Immediately after the nationalist rally in Charlottesville that turned violent, amateur sleuths went online to help identify participants. Sometimes, though, the crowd gets it wrong. A new project by computer scientists at Virginia Tech aims at separating truth from fiction in a time when misinformation is rampant.
It happened after Charlottesville, and after the Boston Marathon bombing in 2013. A social media savvy public, eager to help in the search for the culprits, identified the wrong person. This kind of Internet fueled attack is known as doxxing – for the online documents people mine for private information about someone else without consent. And it’s becoming a powerful force for quickly spreading information, whether it’s done properly or not.
“We see kind of an unorganized group of amateurs or crowd workers trying to investigate some sort of current event. There’s a lot of risk there because these folks are not professionals.
The risks are that they could be investigating something that really shouldn’t be investigated in a public forum," says Kurt Luther, a computer science professor at Virginia Tech.
The National Science Foundation recently gave him an Early Career Development Award to study and improve the capabilities of crowdsourced investigations. And like a good academic, he began with a kind of control group, using crowd sourcing tools to identify people and places from the past.
“One of the reasons we’re starting with history is, if all the people we’re trying to identify have been dead for a long time, the risks of potentially identifying the wrong person might be a little bit lower.”
The approach is more than what we know as crowd sourcing. Luther calls it “Crowd Sleuthing” and it works in tandem with its big brother in a related aspect of the project called “Ground Truth.”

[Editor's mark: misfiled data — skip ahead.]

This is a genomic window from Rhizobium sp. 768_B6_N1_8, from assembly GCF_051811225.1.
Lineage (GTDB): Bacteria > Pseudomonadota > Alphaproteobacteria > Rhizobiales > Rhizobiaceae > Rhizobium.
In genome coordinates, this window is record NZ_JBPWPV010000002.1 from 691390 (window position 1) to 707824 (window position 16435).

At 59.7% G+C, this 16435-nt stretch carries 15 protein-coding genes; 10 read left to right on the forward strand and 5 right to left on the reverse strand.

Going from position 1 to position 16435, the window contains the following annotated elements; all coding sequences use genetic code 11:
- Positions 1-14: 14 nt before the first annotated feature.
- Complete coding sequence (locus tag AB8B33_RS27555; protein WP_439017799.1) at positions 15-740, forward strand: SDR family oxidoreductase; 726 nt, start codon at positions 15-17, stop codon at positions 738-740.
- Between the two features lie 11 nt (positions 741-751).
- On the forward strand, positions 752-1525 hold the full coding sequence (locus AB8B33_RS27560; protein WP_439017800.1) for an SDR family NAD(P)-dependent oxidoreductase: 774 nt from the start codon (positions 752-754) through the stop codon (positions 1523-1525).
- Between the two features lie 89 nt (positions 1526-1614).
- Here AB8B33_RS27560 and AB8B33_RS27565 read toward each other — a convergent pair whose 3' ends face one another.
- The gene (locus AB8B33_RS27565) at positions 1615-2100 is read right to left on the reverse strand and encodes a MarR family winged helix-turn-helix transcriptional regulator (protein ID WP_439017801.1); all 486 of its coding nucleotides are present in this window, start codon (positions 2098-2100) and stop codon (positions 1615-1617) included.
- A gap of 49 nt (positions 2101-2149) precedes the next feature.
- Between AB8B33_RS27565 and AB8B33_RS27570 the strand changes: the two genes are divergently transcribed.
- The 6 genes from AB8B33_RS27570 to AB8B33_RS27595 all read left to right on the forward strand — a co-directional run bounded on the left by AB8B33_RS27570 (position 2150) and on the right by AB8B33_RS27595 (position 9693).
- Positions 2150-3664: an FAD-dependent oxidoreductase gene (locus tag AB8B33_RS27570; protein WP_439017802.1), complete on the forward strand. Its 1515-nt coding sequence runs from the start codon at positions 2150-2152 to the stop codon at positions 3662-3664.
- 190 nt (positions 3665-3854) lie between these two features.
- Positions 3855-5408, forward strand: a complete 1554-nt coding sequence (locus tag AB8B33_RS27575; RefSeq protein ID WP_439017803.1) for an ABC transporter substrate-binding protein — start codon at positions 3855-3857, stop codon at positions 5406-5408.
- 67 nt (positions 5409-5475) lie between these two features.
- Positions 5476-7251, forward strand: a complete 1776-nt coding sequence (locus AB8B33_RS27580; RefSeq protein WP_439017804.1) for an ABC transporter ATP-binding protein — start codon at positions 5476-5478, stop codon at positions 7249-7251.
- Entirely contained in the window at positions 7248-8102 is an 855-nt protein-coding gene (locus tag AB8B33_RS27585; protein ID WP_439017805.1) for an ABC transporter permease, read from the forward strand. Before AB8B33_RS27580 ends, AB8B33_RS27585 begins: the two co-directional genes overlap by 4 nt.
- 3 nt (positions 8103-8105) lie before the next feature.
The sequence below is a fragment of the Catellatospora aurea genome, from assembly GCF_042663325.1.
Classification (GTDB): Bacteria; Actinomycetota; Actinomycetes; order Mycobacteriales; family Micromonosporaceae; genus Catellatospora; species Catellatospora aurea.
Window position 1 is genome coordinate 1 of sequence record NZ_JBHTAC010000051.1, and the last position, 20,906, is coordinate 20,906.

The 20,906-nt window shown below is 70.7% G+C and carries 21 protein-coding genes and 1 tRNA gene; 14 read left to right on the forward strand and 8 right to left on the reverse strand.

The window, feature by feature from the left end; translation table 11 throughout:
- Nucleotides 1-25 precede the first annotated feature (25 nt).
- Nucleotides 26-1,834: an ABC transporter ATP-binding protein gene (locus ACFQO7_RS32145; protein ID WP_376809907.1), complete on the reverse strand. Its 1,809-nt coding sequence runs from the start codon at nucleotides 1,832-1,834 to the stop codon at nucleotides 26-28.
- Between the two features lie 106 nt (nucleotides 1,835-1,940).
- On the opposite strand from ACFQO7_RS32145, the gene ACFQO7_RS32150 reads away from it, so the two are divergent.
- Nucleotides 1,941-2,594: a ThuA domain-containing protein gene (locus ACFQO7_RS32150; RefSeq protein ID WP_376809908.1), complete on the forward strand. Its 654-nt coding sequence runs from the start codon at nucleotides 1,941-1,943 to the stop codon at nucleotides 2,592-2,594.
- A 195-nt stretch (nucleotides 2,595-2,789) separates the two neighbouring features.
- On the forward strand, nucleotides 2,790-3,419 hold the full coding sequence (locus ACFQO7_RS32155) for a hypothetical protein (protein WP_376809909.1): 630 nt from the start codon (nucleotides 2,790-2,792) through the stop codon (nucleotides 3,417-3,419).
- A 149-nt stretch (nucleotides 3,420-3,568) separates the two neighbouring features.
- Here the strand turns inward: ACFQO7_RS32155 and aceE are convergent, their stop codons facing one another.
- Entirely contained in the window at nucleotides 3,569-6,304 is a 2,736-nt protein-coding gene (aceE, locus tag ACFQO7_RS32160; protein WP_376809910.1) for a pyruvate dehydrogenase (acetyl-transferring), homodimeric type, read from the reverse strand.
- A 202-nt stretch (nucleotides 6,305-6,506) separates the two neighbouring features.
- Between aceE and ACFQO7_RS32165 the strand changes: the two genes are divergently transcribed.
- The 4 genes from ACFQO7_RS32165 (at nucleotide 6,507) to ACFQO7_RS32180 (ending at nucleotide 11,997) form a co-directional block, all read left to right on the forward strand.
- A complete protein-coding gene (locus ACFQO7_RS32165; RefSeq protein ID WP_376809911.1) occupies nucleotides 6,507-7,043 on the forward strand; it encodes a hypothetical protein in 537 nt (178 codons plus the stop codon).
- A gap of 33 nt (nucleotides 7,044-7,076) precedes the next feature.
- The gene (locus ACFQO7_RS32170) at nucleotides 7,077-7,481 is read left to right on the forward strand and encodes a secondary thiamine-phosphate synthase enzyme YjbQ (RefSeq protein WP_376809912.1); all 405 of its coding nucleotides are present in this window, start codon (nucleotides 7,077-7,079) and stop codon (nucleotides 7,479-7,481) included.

“So, with 'Ground Truth, we’re trying to identify the locations where photos or videos were taken; Their locations somewhere on earth as specifically as possible. And this is really useful when we’re trying to identify if images or video posted on social media, for example, are what people are or claiming they are. And if we can figure out where those photos actually came from, we can determine if those photos are, as they are presented.”
And that’s what makes this model of crowd sourcing different from the ad hoc hunts that spring up after sensational events.
“The key innovation is trying to bring the expert investigator and amateur crowd together.”
There are only so many experts and their time is limited.
“The crowd has a lot of person power and a lot of diverse knowledge and potentially a lot of time to contribute to the investigations, but they benefit from oversight and the knowledge of professional standards and good journalism practices.”
This combination of Ground Truthing and Crowd Sleuthing would begin in a semi closed forum at first, to avoid the problems that can arise in over zealous crowds.
“Where, if different people are brought under suspicion, those judgments can be explored without potentially blaming the wrong people or having names leaked out before the investigation is concluded.”
Luther and his colleagues are still in the early stages of the project. Right now, they’re using paid crowd workers to test ideas and develop new iterations quickly as they finalize the platform. The plan is ultimately, to enlist volunteers such as journalism students, and members of other communities who like to engage in these kinds of investigations. They’re also looking for experts from all disciplines to join the group effort to support and enhance a social media born activity that’s clearly here to stay.